Florida’s long-standing policy of giving away limitless amounts of water to whomever asks may be in for changes. Future usage plans show shortcomings based on our present withdrawal rate, developers are knocking at the door, and water managers have incurred the ire of environmentalists concerned about a dried-up Florida.
We might say that the authorities in Florida who control our water are beginning to undergo a learning period where they are exposed to graphic reality rather than an image in their minds.
Up to now they have been very slow students, unable to visualize their drinking glass being nearly empty. Once the realization hits them, they may be a bit more reluctant to unanimously vote in approval for large developments bringing more residents demanding more water.
Read the original article in the Sarasota Herald Tribune.
Comments by OSFR historian Jim Tatum.
-A river is like a life: once taken, it cannot be brought back-
Authority expects $550,000 bill in fight over future water withdrawals
A regional authority that supplies drinking water to North Port as well as the counties of Sarasota, Charlotte and DeSoto expects to spend up to $550,000 to defend its plan to increase withdrawals from the Peace River. Seven government entities in upstream Polk County recently filed legal challenges to block that expansion plan.
The board of the Peace River-Manasota Regional Water Supply Authority spent nearly a half hour Wednesday in a closed-door session with its attorney, Douglas Manson, to discuss the pending cases. It then reconvened a public meeting to authorize payments to Manson’s Tampa-based firm for its defense.
Sitting as the authority’s board, Sarasota County Commissioner Alan Maio, Manatee County Commissioner Priscilla Whisenant Trace, DeSoto County Commissioner Elton A. Langford and Charlotte County Commissioner Ken Doherty approved the potential expenses unanimously. They did not publicly discuss the litigation.
Manson, however, said allegations that the authority worked on its expansion plan without public knowledge for several years are without merit. He noted that the project, which involves creation of a third, offstream reservoir at the treatment plant in DeSoto County, has been in the agency’s master plan since 2015, a topic of several public meetings of the authority and Southwest Florida Water Management District and referenced in articles and legal notices in area newspapers.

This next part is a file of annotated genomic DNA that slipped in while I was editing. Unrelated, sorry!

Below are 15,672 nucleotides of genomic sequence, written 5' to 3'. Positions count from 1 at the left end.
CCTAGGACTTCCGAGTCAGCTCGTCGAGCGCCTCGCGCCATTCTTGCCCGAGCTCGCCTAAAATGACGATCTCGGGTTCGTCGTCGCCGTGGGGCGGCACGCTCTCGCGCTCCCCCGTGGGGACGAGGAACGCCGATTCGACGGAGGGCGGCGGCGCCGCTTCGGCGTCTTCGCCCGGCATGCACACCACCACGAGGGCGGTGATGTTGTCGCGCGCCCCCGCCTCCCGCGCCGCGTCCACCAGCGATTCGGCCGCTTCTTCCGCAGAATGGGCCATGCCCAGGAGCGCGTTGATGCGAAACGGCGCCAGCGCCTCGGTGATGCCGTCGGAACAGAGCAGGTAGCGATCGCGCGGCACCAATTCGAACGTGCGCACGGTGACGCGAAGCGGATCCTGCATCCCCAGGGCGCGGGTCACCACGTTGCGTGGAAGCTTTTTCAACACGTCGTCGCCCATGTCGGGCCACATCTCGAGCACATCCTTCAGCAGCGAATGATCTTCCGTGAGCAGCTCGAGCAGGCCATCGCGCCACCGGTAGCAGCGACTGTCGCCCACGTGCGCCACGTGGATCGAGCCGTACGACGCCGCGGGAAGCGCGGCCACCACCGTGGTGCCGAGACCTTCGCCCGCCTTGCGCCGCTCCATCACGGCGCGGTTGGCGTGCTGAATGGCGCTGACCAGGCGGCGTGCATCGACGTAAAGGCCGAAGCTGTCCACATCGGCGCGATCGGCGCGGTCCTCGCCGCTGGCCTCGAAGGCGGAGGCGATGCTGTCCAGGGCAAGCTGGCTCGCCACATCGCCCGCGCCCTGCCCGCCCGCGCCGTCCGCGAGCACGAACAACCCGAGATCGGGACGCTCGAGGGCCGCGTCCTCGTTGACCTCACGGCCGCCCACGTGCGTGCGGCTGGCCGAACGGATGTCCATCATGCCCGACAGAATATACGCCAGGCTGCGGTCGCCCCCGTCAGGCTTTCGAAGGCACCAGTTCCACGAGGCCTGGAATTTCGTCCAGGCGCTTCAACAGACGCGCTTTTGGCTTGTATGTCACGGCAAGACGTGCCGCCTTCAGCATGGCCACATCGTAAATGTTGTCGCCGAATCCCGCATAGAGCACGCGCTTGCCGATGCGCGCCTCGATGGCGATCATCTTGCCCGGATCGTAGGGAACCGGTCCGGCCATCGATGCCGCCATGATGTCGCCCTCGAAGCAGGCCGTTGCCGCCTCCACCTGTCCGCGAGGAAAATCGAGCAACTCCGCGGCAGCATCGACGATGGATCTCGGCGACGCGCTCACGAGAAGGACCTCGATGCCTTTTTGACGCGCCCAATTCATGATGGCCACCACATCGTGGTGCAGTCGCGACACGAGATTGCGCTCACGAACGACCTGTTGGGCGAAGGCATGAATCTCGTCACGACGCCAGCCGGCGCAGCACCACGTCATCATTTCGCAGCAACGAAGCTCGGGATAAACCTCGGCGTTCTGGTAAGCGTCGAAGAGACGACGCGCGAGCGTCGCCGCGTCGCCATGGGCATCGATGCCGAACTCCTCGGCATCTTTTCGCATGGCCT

The regional authority supplies millions of gallons of drinking water daily to the residents it serves.
Currently, the authority’s permits from the water management district commonly called Swiftmud allow it to withdraw a maximum 120 million gallons a day from the river during the rainy season, most of which is stored in reservoirs and underground to be tapped during dry months. It has contracts to provide up to 34.8 million gallons daily to its four customers.
The authority wants Swiftmud to update its permits to allow up to 258 million gallons to be diverted daily from the river and for it to eventually supply its customers with up to 80 million gallons a day.
“We take less water than we could” during the rainy seasons, Manson said.
Authority Executive Director Patrick Lehman previously noted that, during Hurricane Irma in September 2017, the utility could have captured an estimated 19 billion gallons that flowed past its intake pipes — but it lacked the storage capacity.